1st Edition

Chinese Educated Youth Literature Ambivalent Bodies and Personal Literary Histories

By Gabriel F. Y. Tsang Copyright 2025
    206 Pages 7 B/W Illustrations
    by Routledge

    This book explores the literary history of the zhiqing, Chinese educated youth, during the liberal 1980s era of the PRC.

    By incorporating personal experiences, literary representation, shared history, and theory, it argues that attention to bodies’ physical/physiological condition, as represented in their fictional works, can reveal their attitudes toward the shifting and anomalous socio-political environments, both at the time of their rustication in Mao Zedong’s era and at the time of writing about their experiences in Deng Xiaoping’s cities. It highlights the ideological transformation of educated youth writers’ malleable fictional bodies preserved and encoded their private ambivalence and dynamic compromises with political and literary dilemmas. By studying these ‘fictional bodies’ this book deciphers the specific significance of labour, hunger, disability, and sexuality, negating simplification of the fabricated embodiment as only containing and delivering iconoclastic spirit, sincere patriotism, personal struggle, socialist ideological control, and feminine self-consciousness.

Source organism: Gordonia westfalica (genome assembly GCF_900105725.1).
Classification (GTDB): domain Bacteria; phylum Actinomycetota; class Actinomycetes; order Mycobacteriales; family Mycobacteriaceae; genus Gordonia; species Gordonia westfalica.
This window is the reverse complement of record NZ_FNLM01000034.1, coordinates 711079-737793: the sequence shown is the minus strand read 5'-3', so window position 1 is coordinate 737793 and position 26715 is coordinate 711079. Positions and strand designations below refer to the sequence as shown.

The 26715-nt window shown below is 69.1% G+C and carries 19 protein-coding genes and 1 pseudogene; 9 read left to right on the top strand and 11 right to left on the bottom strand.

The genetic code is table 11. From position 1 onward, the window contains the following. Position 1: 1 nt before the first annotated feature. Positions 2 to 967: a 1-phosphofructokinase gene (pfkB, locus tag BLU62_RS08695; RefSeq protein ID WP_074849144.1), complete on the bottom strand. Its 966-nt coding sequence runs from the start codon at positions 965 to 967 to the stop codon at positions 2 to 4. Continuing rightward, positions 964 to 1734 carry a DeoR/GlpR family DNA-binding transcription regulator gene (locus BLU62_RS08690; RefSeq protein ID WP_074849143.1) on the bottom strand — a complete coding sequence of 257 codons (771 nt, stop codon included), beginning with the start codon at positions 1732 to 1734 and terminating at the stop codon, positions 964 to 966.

Exploring the community of Chinese educated youth, of which Xi Jinping was one, this will be a valuable resource to students and scholars of Comparative literature, Modern Chinese literature and Modern Chinese history.

    Introduction. Questioning the fictional remembrance of bodies past  1. Representing Laboring Bodies from Victims to Heroes  2. Hungry Fictional Bodies as Personal and Cultural Allegories  3. Privatization and Socialization of Impaired/Disabled Bodies  4. Socialism and the Experiment of Writing Female Bodies  Conclusion. Back to our own bodies      


    Gabriel Tsang is Assistant Professor of the Department of Chinese Language and Literature at Hong Kong Baptist University .